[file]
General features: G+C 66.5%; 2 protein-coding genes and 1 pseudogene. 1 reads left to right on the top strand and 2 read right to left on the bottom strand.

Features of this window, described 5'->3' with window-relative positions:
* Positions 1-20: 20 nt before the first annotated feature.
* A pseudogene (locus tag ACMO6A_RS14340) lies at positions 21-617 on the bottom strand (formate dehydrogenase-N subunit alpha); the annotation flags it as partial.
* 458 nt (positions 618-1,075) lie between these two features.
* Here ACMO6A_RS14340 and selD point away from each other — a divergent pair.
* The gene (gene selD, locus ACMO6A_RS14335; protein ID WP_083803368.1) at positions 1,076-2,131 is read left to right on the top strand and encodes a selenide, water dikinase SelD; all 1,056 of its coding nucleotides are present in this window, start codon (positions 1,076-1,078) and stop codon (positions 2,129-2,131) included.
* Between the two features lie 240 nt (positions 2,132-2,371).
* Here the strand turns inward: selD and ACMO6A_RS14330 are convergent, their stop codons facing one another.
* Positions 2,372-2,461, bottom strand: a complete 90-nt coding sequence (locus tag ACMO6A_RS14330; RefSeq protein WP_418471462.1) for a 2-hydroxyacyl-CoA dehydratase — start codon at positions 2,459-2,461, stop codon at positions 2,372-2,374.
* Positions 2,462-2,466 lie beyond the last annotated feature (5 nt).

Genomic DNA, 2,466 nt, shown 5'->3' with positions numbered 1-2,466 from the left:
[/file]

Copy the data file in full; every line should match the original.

General features: G+C 66.5%; 2 protein-coding genes and 1 pseudogene. 1 reads left to right on the top strand and 2 read right to left on the bottom strand.

Features of this window, described 5'->3' with window-relative positions:
* Positions 1-20: 20 nt before the first annotated feature.
* A pseudogene (locus tag ACMO6A_RS14340) lies at positions 21-617 on the bottom strand (formate dehydrogenase-N subunit alpha); the annotation flags it as partial.
* 458 nt (positions 618-1,075) lie between these two features.
* Here ACMO6A_RS14340 and selD point away from each other — a divergent pair.
* The gene (gene selD, locus ACMO6A_RS14335; protein ID WP_083803368.1) at positions 1,076-2,131 is read left to right on the top strand and encodes a selenide, water dikinase SelD; all 1,056 of its coding nucleotides are present in this window, start codon (positions 1,076-1,078) and stop codon (positions 2,129-2,131) included.
* Between the two features lie 240 nt (positions 2,132-2,371).
* Here the strand turns inward: selD and ACMO6A_RS14330 are convergent, their stop codons facing one another.
* Positions 2,372-2,461, bottom strand: a complete 90-nt coding sequence (locus tag ACMO6A_RS14330; RefSeq protein WP_418471462.1) for a 2-hydroxyacyl-CoA dehydratase — start codon at positions 2,459-2,461, stop codon at positions 2,372-2,374.
* Positions 2,462-2,466 lie beyond the last annotated feature (5 nt).

Genomic DNA, 2,466 nt, shown 5'->3' with positions numbered 1-2,466 from the left: